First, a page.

The massive scale of prescription opioid shipments as the ongoing overdose epidemic unfolded has started to come into focus.
Drug companies shipped 76 billion opioid pain pills to U.S. health care professionals, hospitals and pharmacies between 2006 and 2012, according to data The Washington Post and the Charleston Gazette-Mail’s owner acquired by suing the government.
Hundreds of pills per person were delivered to rural areas like Wise County, Kentucky, and the town of Norton, Virginia. Meanwhile, the number of fatal overdoses involving all kinds of prescription opioids soared across all of Appalachia and other hotspots as the national death toll climbed from 3,442 in 1999 to 17,029 in 2017.
In addition, a federal court in Cleveland has released scores of previously sealed documents. The corporate memos and legal depositions suggest that drug company executives, pharmacists and others involved at every level of the prescription opioid trade failed to heed troubling signs that the industry was facilitating drug abuse.
As a health law professor who studies the relationship between the U.S. health care system and opioid overdoses, I have researched the epidemic’s causes. In particular, I have researched the likely liability of drugmakers and pharmaceutical distributors in the multiple pending and resolved federal and state lawsuits filed against all of the industry’s key players.
One thing that I’ve often wondered about is why no law on the books could slow what now appears to have been the reckless oversupply of opioids by companies in the health care business.
A duty to report
Well, there is, as it turns out.
The Controlled Substances Act creates what experts call a “closed system.” That is, the federal government has designed a way to track every controlled substance – medications with the potential for abuse or dependence, including opioids – from factory to pharmacy counter and hospital bed. Manufacturers, distribution companies, health care professionals, pharmacies, hospitals and others who buy, sell and dispense these drugs must be registered with the Drug Enforcement Agency.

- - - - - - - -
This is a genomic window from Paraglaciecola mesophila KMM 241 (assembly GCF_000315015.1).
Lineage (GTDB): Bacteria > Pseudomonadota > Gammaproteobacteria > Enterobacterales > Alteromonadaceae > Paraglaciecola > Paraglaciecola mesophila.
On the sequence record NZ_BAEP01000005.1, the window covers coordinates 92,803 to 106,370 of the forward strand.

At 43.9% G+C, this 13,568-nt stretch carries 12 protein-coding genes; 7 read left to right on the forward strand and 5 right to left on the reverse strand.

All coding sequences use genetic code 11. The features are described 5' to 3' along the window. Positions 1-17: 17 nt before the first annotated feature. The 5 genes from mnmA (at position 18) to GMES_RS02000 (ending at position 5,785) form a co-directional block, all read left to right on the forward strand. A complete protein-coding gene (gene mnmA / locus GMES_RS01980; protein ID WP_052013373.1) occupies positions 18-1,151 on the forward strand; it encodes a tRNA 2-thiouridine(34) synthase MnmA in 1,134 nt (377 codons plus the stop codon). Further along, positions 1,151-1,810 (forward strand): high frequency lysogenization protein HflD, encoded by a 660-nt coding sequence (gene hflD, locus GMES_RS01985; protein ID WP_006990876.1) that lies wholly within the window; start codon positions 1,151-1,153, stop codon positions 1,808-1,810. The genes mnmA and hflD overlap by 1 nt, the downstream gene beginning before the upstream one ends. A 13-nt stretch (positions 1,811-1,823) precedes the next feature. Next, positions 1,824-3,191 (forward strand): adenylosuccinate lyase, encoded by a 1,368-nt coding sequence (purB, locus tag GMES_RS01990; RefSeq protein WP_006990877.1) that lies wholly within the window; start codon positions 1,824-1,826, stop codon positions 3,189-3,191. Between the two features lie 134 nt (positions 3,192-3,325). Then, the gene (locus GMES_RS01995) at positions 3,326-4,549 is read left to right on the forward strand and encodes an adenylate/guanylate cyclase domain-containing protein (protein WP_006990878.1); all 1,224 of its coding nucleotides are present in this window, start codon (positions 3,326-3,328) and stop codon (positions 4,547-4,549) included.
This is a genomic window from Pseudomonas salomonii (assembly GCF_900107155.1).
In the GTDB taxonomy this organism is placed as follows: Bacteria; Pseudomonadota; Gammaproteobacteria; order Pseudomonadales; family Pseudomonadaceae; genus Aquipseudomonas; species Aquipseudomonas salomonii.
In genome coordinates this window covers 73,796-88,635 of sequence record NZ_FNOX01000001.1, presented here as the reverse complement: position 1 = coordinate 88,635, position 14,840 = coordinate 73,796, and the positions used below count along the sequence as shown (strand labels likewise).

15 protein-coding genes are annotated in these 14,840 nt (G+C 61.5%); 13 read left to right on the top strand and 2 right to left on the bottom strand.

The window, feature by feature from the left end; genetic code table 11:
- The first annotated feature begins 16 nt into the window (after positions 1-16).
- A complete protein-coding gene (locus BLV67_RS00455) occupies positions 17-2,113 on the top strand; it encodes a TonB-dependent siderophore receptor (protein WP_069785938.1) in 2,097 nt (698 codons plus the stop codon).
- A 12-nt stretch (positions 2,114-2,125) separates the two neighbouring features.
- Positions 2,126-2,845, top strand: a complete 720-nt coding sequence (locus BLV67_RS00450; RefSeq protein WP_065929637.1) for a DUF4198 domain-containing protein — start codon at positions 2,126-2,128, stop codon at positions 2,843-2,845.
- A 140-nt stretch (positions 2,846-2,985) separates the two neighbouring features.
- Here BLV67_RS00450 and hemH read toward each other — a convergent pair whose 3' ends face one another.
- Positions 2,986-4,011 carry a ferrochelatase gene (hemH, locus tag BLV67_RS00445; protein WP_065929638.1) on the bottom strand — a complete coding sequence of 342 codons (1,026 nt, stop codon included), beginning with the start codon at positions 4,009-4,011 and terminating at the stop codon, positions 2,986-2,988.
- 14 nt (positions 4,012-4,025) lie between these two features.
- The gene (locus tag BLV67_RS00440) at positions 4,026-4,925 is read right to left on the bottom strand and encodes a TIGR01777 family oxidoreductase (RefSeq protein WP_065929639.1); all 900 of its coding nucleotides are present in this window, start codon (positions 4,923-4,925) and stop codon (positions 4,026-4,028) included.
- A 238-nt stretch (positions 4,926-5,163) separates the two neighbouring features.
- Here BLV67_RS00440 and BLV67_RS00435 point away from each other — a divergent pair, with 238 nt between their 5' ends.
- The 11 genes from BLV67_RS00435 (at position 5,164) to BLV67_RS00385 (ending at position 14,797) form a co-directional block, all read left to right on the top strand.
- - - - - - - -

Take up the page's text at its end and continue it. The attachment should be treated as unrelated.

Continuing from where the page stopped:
The roughly 1.73 million people and companies registered with the DEA must maintain precise records and report their interactions with all controlled substances.
The Controlled Substances Act categorizes drugs into different “schedules” that determine the degree of regulatory oversight and the responsibilities required of anyone handling them. The government has designated opioids such as Oxycodone and hydrocodone as “Schedule II” drugs, the most dangerous category that can be prescribed.
Manufacturers and distributors of Schedule II drugs must file reports about the opioids that pass though their hands using the government’s Automated Reports and Consolidated Orders System, or ARCOS. These reports generate data that track the numbers of drugs shipped or sold and their destinations, at county and pharmacy levels.
A DEA rule issued back in 1971 also requires all registrants to design systems for reporting “suspicious orders” – meaning, among other things, purchases and deliveries that are unusually big or frequent.
The federal government gave the court in Cleveland reams of ARCOS data in February 2018. However, U.S. District Judge Dan A. Polster, who is presiding over the landmark opioid litigation that pools some 2,000 separate lawsuits, refused to let the press and the public see that information until an appeals court ordered its release.
The unsealed documents and data reveal the DEA possessed massive amounts of information about the oversupply of prescription opioids while the overdose epidemic was mushrooming. The newly released court exhibits also suggest that some opioid manufacturers and distributors repeatedly failed to report suspicious orders as required by law.
Congress had already suspected that corporate oversight was lacking.